Comets are a bit reminiscent of asteroids, and I bet you didn’t know there’s an asteroid named 4148 McCartney, after Paul McCartney. It was named in 1983, and it’s the second in a series of four: 4147 Lennon, 4148 McCartney, 4149 Harrison, and 4150 Starr. That’s a bit connected to this day in history too, because April 10, 1970 is the day Paul McCartney announced he was leaving the Beatles. Which I’ve heard some people regarded as a disaster, and wished there’d been a warning to pay more attention to.
In any case, it definitely made the news, and would have been on the front page of Joseph Pulitzer’s New York World newspaper if it — and Pulitzer — had still been around. Pulitzer might even have made more of an item out of it, because it happened on his birthday, April 10. He would have copyrighted every bit of his newspaper’s coverage, too. He would have been able to do that because of copyright laws. And wouldn’t you know it, the very first one — the Statute of Anne (also known as the Copyright Act of 1710) was enacted on April 10.
April 10 has been a good day for the flora and fauna too; the American Society for the Prevention of Cruelty to Animals was founded on this day in 1866, and just six years later in Nebraska, the first Arbor Day was celebrated. And it’s been a good day for writers — F. Scott Fitzgerald’s The Great Gatsby was first published on April 10, 1925. And by the way, did you know that there’s a theory in the world of movie and literary fans that Jay Gatsby, the mysterious hero, was actually Jack Dawson, the hero of the movie Titanic? He would have had to survive, of course, but stranger things have happened in movies. Without even an appearance by Halley’s comet.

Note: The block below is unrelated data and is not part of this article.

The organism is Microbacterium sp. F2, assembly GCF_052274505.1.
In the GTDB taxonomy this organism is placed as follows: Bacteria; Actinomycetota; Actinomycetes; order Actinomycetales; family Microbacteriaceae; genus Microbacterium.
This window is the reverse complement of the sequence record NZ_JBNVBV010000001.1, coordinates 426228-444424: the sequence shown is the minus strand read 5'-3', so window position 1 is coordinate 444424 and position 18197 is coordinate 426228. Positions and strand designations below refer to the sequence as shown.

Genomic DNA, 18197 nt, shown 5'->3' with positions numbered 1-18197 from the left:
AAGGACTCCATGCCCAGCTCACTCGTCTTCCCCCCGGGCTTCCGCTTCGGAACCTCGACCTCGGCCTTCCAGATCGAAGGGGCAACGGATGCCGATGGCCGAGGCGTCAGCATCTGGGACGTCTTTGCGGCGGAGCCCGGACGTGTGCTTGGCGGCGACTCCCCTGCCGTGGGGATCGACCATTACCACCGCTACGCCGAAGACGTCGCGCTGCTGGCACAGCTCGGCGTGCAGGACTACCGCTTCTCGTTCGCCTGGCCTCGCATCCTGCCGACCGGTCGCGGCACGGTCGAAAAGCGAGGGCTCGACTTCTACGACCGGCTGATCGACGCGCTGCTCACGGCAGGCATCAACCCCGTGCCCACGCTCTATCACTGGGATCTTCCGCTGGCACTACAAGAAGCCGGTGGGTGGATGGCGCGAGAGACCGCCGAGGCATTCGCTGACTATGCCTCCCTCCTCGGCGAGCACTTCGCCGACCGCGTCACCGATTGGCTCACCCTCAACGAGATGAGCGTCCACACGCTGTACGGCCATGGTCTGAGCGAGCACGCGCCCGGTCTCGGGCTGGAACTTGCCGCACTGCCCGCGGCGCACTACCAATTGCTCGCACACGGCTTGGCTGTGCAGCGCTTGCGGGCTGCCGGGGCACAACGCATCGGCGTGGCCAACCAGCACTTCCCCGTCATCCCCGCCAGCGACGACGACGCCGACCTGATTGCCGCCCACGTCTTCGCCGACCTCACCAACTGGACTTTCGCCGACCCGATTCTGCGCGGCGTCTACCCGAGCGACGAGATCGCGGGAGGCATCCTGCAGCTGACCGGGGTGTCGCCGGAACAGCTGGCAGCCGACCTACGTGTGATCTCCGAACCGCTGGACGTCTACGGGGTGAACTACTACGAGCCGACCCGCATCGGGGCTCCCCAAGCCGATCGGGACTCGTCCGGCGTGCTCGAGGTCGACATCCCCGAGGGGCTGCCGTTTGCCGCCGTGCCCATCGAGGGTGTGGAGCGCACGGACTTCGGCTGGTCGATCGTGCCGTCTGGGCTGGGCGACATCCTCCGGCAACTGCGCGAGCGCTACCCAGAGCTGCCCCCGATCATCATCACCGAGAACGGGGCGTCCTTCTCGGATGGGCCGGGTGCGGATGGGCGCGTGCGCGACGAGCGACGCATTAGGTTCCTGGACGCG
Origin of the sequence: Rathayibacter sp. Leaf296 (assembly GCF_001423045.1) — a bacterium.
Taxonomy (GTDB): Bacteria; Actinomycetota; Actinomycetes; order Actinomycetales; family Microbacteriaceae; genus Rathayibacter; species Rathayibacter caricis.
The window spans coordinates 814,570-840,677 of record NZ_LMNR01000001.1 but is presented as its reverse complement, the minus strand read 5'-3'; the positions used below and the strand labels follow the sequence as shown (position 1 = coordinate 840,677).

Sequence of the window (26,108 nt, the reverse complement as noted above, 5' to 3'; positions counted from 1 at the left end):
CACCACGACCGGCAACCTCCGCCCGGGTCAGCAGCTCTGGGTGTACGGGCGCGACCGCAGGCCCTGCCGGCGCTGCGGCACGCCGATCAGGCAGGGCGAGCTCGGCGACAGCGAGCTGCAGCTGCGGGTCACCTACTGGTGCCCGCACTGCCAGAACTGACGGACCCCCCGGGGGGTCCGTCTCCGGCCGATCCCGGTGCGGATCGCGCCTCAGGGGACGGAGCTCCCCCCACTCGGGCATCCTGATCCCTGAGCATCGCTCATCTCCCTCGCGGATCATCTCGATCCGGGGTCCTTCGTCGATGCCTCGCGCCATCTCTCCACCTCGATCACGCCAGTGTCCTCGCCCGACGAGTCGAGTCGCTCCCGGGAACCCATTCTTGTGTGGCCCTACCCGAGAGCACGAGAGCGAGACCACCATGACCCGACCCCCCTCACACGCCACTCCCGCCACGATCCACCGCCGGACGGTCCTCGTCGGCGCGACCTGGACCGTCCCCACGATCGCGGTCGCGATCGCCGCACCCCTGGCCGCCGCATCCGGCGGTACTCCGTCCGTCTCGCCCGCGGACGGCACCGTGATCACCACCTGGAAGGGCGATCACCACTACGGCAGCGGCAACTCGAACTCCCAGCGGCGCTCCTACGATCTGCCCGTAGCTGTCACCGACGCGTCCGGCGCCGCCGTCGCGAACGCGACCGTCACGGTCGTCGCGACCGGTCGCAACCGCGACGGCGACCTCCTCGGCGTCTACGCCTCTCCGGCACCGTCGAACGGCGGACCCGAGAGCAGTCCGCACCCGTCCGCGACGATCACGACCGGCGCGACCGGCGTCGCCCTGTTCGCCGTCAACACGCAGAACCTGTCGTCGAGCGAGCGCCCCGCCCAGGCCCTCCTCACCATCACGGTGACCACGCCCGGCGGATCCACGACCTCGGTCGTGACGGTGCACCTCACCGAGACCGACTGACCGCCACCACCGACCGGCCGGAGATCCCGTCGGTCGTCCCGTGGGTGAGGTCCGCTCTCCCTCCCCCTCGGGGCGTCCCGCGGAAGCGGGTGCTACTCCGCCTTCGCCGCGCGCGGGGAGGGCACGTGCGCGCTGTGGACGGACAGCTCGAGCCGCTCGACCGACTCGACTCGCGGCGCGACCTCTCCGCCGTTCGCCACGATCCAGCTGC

There you have it, the first issue of Feake Hills and Crooked Waters. If you’re wondering about that odd title, it’s connected with Waltham, Massachusetts, where I live. There’s a hill here called Mount Feake, and a well-known graveyard called Mount Feake Cemetery. The cemetery is not directly on Mount Feake, though. However, it sits right next to the Charles River, and on the southwest side there’s a small bay. The native Americans called that bay Quinobiquin, which means crooked. That’s where the name comes from. Besides, I think it sounds good.
I hope you like Feake Hills and Crooked Waters. You might have received this issue because you subscribed to my old newsletter, Happened. That had only a single department: “this day in history.” It wasn’t getting very popular, and that’s why I started this one instead. If you don’t like it, feel free to unsubscribe; my feelings won’t be hurt. Or at the least, I’ll eventually get over it.
Feake Hills and Crooked Waters will be coming out at least weekly — I suspect more often than that, but time will tell. If you like the newsletter, or would like it to be slightly different in some way, please let me know. And please share the link. Thanks!